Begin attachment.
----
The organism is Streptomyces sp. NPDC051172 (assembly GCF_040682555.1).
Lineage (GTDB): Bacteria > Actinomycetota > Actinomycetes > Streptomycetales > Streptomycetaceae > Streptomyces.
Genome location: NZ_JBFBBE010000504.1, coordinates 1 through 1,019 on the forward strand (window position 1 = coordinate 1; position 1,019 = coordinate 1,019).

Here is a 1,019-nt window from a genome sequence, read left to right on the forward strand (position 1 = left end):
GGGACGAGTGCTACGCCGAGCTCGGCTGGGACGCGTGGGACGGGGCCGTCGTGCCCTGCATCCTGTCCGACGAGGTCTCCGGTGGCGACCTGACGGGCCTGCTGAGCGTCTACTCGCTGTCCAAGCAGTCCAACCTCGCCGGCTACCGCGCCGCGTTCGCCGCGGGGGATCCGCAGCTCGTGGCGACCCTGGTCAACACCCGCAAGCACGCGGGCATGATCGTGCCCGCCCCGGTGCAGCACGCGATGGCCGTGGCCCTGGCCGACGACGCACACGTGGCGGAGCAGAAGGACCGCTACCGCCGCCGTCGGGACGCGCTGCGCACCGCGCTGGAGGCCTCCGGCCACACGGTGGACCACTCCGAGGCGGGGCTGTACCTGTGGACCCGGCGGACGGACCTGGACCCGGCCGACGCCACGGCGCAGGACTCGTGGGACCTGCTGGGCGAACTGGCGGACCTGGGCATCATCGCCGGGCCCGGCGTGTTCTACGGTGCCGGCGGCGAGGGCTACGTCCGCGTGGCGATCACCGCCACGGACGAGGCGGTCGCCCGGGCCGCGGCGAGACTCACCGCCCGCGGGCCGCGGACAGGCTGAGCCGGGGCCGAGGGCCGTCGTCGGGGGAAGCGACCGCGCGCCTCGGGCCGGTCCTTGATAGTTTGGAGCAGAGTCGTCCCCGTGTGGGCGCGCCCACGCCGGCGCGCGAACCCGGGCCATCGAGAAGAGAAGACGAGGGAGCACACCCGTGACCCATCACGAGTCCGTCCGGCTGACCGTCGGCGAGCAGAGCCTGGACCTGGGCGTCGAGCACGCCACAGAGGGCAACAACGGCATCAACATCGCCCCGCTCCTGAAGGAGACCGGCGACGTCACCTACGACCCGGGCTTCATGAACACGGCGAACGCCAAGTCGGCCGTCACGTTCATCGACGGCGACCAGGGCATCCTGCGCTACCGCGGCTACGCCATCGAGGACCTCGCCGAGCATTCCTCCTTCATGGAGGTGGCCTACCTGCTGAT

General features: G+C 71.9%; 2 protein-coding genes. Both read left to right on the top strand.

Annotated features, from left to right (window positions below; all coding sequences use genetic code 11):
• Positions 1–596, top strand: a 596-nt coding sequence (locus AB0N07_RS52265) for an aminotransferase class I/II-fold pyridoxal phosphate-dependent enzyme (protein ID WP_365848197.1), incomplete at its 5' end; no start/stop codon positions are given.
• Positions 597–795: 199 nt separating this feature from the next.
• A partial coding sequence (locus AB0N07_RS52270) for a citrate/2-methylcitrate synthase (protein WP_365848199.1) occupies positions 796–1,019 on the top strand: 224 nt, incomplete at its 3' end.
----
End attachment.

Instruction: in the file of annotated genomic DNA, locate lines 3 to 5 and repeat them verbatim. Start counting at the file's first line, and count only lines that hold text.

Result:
Genome location: NZ_JBFBBE010000504.1, coordinates 1 through 1,019 on the forward strand (window position 1 = coordinate 1; position 1,019 = coordinate 1,019).

Here is a 1,019-nt window from a genome sequence, read left to right on the forward strand (position 1 = left end):
GGGACGAGTGCTACGCCGAGCTCGGCTGGGACGCGTGGGACGGGGCCGTCGTGCCCTGCATCCTGTCCGACGAGGTCTCCGGTGGCGACCTGACGGGCCTGCTGAGCGTCTACTCGCTGTCCAAGCAGTCCAACCTCGCCGGCTACCGCGCCGCGTTCGCCGCGGGGGATCCGCAGCTCGTGGCGACCCTGGTCAACACCCGCAAGCACGCGGGCATGATCGTGCCCGCCCCGGTGCAGCACGCGATGGCCGTGGCCCTGGCCGACGACGCACACGTGGCGGAGCAGAAGGACCGCTACCGCCGCCGTCGGGACGCGCTGCGCACCGCGCTGGAGGCCTCCGGCCACACGGTGGACCACTCCGAGGCGGGGCTGTACCTGTGGACCCGGCGGACGGACCTGGACCCGGCCGACGCCACGGCGCAGGACTCGTGGGACCTGCTGGGCGAACTGGCGGACCTGGGCATCATCGCCGGGCCCGGCGTGTTCTACGGTGCCGGCGGCGAGGGCTACGTCCGCGTGGCGATCACCGCCACGGACGAGGCGGTCGCCCGGGCCGCGGCGAGACTCACCGCCCGCGGGCCGCGGACAGGCTGAGCCGGGGCCGAGGGCCGTCGTCGGGGGAAGCGACCGCGCGCCTCGGGCCGGTCCTTGATAGTTTGGAGCAGAGTCGTCCCCGTGTGGGCGCGCCCACGCCGGCGCGCGAACCCGGGCCATCGAGAAGAGAAGACGAGGGAGCACACCCGTGACCCATCACGAGTCCGTCCGGCTGACCGTCGGCGAGCAGAGCCTGGACCTGGGCGTCGAGCACGCCACAGAGGGCAACAACGGCATCAACATCGCCCCGCTCCTGAAGGAGACCGGCGACGTCACCTACGACCCGGGCTTCATGAACACGGCGAACGCCAAGTCGGCCGTCACGTTCATCGACGGCGACCAGGGCATCCTGCGCTACCGCGGCTACGCCATCGAGGACCTCGCCGAGCATTCCTCCTTCATGGAGGTGGCCTACCTGCTGAT